An unpublished opinion of the North Carolina Court of Appeals does not constitute controlling legal authority. Citation is disfavored, but may be permitted in accordance with the provisions of Rule 30(e)(3) of the North Carolina Rules of Appellate Procedure.

NO. COA05-695


Filed: 4 April 2006




    Intervenor Plaintiff,    

    v.                        New Hanover County
                            No. 99 CVD 1780


    Appeal by Marilyn F. Pusey from order entered 3 January 2005, nunc pro tunc 20 December 2004, by Judge Shelly S. Holt in New Hanover County District Court. Heard in the Court of Appeals 27 February 2006.

    Maryellen K. Corbett for appellant Marilyn F. Pusey.

    Smith, Smith, & Harjo, by Jennifer Harjo for intervenor- appellee.

    ELMORE, Judge.

    Marilyn F. Pusey (appellant) appeals from an order of the trial court denying her motions to intervene and for visitation. The facts relevant to this appeal are as follows: Felicity Ann Jordan was born on 3 August 1996. Colby Ann Young is the child's mother and David A. Jordan is the child's father. Lou Ann Estes isthe child's maternal grandmother. On 15 October 1999, an order was entered granting Estes temporary custody of the child. Subsequently, Young unilaterally removed the child from Estes's home. Estes filed a motion to intervene and a complaint for custody. On 3 July 2000, the trial court heard the matter, and determined that both Young and Jordan were unfit to exercise custody or visitation. Accordingly, on 10 November 2000, the New Hanover County District Court entered an order awarding custody of the child to Estes.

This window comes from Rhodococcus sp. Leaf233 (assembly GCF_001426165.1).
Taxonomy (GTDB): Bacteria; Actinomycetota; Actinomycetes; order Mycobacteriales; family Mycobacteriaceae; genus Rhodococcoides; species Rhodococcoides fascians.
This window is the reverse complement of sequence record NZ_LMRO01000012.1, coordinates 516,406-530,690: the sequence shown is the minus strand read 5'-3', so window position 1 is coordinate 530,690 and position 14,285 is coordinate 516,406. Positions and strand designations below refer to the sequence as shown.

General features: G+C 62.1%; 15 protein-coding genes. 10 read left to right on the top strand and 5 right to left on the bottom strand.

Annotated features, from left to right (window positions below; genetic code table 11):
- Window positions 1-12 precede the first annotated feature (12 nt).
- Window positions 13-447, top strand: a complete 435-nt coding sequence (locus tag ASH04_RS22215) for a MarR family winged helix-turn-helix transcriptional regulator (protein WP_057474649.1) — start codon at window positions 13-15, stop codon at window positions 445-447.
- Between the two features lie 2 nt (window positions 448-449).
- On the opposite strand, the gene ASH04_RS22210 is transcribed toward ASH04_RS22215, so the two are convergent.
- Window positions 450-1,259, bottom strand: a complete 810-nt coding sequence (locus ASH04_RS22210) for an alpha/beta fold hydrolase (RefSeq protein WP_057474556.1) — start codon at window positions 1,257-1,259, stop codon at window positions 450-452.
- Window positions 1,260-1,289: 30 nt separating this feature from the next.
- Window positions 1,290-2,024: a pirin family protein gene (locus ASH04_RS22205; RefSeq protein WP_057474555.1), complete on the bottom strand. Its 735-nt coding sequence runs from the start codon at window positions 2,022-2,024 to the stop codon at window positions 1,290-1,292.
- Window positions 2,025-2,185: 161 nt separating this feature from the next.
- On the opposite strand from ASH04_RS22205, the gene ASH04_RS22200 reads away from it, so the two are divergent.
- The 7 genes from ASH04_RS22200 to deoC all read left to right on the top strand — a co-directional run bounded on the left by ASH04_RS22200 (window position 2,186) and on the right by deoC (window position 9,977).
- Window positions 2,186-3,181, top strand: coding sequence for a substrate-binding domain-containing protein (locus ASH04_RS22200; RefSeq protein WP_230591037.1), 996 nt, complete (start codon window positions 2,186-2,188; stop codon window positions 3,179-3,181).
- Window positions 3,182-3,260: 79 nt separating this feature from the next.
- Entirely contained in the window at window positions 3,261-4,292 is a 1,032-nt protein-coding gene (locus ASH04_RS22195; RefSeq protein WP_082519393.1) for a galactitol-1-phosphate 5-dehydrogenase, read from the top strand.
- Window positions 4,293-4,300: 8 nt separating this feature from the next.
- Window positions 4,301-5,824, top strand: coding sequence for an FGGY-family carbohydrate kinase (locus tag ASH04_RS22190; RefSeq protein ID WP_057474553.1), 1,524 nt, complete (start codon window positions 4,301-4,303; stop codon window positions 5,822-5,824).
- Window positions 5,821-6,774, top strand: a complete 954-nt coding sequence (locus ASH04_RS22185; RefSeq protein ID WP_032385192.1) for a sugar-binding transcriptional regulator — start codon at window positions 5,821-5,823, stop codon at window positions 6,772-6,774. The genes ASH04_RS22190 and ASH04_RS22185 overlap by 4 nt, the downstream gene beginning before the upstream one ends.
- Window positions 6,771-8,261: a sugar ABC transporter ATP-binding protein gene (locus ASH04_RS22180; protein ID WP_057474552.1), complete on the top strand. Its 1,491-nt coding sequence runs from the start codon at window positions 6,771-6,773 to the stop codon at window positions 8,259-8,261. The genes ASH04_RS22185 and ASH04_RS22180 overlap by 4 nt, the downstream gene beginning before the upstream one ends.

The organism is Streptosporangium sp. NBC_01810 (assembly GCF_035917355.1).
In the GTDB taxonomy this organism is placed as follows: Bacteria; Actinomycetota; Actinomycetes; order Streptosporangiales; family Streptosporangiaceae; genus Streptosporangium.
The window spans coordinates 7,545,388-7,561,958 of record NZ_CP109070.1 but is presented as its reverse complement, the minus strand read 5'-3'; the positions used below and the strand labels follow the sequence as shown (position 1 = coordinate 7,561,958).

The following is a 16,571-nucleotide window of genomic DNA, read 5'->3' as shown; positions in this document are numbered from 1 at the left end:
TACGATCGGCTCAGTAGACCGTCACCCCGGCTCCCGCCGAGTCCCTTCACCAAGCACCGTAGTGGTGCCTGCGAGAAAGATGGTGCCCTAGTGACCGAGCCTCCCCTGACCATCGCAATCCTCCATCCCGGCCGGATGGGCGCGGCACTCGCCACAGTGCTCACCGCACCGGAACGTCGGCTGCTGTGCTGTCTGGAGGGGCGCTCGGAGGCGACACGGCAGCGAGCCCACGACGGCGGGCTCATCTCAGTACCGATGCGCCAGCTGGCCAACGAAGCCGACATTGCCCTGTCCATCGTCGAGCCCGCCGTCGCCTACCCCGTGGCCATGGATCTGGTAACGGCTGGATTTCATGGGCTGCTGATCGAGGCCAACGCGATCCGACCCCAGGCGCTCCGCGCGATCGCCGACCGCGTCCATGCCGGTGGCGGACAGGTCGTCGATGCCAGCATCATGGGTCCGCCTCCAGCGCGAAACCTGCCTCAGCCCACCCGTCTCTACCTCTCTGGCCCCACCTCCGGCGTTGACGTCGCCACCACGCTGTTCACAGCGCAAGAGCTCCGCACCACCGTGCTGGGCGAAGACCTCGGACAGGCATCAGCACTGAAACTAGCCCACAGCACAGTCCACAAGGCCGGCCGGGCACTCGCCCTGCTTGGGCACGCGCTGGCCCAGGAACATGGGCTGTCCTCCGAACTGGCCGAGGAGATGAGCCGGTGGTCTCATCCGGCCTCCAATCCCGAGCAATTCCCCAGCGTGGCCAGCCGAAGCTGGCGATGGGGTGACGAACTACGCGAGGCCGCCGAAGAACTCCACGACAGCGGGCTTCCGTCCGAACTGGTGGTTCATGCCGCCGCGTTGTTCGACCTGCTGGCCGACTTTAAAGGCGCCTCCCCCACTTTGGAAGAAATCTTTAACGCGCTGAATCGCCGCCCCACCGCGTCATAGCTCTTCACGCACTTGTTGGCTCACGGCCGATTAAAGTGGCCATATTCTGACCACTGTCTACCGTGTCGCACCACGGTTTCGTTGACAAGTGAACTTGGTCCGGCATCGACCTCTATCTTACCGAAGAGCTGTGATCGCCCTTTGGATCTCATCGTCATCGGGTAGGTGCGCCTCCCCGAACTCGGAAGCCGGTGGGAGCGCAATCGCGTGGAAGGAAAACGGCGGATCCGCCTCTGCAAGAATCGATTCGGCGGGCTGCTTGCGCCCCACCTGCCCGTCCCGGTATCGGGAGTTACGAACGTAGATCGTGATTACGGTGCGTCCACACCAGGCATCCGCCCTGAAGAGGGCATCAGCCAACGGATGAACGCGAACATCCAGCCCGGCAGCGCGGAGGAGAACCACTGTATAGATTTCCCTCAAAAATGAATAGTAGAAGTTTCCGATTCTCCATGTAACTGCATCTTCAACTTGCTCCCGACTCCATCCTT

On 17 September 2004, Marilyn F. Pusey (appellant), the child's paternal grandmother, filed motions to intervene and for visitation. Appellant simply alleged that she was the child's grandmother and asked that she be allowed to intervene and be granted visitation. Estes moved to dismiss. On 3 January 2005, the trial court entered an order denying the motion to intervene and dismissing the motion for visitation. Pusey appeals.